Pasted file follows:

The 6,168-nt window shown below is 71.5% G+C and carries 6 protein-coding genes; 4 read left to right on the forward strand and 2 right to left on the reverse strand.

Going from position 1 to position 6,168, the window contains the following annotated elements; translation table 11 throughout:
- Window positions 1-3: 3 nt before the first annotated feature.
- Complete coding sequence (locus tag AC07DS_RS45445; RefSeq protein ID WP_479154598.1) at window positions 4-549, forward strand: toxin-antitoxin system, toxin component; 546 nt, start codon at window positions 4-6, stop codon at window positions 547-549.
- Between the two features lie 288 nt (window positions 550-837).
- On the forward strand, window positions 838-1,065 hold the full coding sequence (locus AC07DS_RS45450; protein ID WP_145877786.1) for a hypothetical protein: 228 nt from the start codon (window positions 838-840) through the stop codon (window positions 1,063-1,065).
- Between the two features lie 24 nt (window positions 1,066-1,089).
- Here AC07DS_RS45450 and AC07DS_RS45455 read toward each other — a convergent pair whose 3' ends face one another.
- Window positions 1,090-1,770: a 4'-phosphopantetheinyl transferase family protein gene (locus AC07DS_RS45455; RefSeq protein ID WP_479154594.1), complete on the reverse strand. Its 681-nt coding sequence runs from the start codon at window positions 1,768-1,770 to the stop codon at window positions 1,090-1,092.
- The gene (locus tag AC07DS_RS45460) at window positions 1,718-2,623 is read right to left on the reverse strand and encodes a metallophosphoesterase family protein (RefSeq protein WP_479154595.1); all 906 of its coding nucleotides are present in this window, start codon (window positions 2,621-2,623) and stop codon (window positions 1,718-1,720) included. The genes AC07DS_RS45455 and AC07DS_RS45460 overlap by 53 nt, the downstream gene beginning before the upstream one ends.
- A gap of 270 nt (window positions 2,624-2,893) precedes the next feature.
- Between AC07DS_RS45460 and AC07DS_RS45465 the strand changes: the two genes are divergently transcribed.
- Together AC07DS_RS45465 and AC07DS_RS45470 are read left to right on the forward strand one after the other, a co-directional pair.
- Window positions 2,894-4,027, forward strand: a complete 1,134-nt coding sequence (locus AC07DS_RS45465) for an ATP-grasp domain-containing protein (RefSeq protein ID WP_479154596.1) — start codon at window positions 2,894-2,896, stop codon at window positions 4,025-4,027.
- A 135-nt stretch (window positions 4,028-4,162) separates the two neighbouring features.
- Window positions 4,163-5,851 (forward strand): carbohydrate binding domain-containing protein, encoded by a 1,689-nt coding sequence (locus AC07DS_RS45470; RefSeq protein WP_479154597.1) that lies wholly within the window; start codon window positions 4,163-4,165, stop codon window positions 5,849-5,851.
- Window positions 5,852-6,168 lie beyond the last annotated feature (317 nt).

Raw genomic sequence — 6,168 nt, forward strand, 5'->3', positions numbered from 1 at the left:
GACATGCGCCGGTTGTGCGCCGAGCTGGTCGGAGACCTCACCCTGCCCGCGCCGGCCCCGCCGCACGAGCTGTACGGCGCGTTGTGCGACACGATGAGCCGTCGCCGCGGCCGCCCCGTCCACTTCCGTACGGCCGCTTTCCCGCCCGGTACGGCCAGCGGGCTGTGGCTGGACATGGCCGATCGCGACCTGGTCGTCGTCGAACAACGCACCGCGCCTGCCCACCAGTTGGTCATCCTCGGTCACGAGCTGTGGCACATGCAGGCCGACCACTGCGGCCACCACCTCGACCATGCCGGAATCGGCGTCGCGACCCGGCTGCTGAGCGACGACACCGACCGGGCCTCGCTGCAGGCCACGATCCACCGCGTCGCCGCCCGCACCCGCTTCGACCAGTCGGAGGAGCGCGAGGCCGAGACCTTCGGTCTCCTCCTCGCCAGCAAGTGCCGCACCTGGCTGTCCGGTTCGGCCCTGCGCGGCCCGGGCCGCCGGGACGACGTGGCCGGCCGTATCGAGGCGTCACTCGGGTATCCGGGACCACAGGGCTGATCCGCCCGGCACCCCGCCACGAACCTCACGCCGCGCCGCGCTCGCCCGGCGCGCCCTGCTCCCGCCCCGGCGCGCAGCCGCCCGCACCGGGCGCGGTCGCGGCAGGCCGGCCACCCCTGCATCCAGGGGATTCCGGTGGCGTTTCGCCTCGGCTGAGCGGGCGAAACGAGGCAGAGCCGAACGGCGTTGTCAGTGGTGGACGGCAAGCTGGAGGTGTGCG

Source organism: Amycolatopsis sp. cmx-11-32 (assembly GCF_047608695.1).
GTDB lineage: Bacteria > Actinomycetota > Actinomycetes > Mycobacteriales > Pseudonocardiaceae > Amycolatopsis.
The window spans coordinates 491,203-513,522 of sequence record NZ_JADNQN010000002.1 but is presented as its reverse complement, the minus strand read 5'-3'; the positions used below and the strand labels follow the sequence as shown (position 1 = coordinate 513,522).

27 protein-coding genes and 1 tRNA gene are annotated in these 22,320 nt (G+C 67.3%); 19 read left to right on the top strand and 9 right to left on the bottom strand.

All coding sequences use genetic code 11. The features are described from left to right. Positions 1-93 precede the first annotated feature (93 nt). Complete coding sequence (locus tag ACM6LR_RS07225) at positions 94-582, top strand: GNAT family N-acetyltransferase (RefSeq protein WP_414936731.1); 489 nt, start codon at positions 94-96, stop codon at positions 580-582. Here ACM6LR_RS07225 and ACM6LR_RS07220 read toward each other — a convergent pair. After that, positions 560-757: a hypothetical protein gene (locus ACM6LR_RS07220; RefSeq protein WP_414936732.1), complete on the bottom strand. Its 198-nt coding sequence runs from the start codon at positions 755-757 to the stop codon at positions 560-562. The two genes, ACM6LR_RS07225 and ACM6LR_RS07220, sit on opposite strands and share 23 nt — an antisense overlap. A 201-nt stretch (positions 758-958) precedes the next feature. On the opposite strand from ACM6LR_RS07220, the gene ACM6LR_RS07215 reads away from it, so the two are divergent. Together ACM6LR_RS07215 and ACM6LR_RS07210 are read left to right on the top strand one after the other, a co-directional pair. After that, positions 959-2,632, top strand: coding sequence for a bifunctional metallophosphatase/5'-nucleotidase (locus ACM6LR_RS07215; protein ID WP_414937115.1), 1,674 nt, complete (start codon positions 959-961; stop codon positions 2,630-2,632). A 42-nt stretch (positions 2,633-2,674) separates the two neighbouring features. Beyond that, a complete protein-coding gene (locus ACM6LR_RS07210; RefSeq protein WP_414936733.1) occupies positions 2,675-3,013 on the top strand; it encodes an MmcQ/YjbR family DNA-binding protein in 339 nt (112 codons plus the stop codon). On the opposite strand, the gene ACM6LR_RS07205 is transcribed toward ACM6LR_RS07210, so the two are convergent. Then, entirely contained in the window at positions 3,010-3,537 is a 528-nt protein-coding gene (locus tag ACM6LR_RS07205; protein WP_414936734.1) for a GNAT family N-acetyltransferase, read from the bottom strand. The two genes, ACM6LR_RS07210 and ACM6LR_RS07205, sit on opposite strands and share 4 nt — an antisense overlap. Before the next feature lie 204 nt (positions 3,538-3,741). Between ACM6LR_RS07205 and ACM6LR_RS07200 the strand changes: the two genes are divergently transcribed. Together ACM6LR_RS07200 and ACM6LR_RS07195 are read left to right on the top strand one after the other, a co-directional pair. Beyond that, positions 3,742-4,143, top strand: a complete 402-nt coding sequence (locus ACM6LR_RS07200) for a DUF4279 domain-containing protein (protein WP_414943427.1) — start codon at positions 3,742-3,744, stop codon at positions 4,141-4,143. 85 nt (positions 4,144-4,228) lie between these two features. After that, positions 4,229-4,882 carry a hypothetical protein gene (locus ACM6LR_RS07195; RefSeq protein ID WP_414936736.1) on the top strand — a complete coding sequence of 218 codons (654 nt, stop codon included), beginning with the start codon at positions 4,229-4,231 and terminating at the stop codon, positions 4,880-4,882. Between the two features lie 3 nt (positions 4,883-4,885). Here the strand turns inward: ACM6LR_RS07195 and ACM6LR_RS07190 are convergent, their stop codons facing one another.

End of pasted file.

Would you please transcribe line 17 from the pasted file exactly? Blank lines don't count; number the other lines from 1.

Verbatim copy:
- Window positions 5,852-6,168 lie beyond the last annotated feature (317 nt).